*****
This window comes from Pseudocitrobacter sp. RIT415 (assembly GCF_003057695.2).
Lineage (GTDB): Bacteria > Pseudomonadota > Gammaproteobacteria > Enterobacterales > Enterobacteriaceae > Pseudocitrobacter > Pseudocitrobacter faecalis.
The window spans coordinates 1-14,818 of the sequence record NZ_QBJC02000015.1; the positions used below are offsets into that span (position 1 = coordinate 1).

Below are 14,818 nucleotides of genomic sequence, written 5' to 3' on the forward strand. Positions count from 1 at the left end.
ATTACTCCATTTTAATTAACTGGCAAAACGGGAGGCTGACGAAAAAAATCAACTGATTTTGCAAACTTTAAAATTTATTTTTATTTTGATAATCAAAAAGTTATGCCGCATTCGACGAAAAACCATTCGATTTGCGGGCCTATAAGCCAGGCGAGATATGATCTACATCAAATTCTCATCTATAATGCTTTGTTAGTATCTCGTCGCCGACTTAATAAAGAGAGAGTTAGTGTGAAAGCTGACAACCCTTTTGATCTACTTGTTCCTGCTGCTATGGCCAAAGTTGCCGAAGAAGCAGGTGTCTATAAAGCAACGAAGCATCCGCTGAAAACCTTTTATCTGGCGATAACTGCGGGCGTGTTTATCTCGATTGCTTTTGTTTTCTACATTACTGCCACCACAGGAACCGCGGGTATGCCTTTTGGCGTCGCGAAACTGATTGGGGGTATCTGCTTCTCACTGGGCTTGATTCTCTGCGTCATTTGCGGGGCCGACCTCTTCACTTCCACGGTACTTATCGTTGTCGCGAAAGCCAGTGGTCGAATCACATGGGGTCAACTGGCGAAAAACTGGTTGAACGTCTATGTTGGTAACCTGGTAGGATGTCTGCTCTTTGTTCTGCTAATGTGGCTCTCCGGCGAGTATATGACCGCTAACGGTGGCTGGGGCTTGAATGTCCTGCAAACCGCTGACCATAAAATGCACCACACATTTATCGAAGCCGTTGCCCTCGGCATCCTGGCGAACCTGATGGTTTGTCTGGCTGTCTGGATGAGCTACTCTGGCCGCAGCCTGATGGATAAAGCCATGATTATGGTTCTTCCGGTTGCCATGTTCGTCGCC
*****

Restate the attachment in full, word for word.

This window comes from Pseudocitrobacter sp. RIT415 (assembly GCF_003057695.2).
Lineage (GTDB): Bacteria > Pseudomonadota > Gammaproteobacteria > Enterobacterales > Enterobacteriaceae > Pseudocitrobacter > Pseudocitrobacter faecalis.
The window spans coordinates 1-14,818 of the sequence record NZ_QBJC02000015.1; the positions used below are offsets into that span (position 1 = coordinate 1).

Below are 14,818 nucleotides of genomic sequence, written 5' to 3' on the forward strand. Positions count from 1 at the left end.
ATTACTCCATTTTAATTAACTGGCAAAACGGGAGGCTGACGAAAAAAATCAACTGATTTTGCAAACTTTAAAATTTATTTTTATTTTGATAATCAAAAAGTTATGCCGCATTCGACGAAAAACCATTCGATTTGCGGGCCTATAAGCCAGGCGAGATATGATCTACATCAAATTCTCATCTATAATGCTTTGTTAGTATCTCGTCGCCGACTTAATAAAGAGAGAGTTAGTGTGAAAGCTGACAACCCTTTTGATCTACTTGTTCCTGCTGCTATGGCCAAAGTTGCCGAAGAAGCAGGTGTCTATAAAGCAACGAAGCATCCGCTGAAAACCTTTTATCTGGCGATAACTGCGGGCGTGTTTATCTCGATTGCTTTTGTTTTCTACATTACTGCCACCACAGGAACCGCGGGTATGCCTTTTGGCGTCGCGAAACTGATTGGGGGTATCTGCTTCTCACTGGGCTTGATTCTCTGCGTCATTTGCGGGGCCGACCTCTTCACTTCCACGGTACTTATCGTTGTCGCGAAAGCCAGTGGTCGAATCACATGGGGTCAACTGGCGAAAAACTGGTTGAACGTCTATGTTGGTAACCTGGTAGGATGTCTGCTCTTTGTTCTGCTAATGTGGCTCTCCGGCGAGTATATGACCGCTAACGGTGGCTGGGGCTTGAATGTCCTGCAAACCGCTGACCATAAAATGCACCACACATTTATCGAAGCCGTTGCCCTCGGCATCCTGGCGAACCTGATGGTTTGTCTGGCTGTCTGGATGAGCTACTCTGGCCGCAGCCTGATGGATAAAGCCATGATTATGGTTCTTCCGGTTGCCATGTTCGTCGCC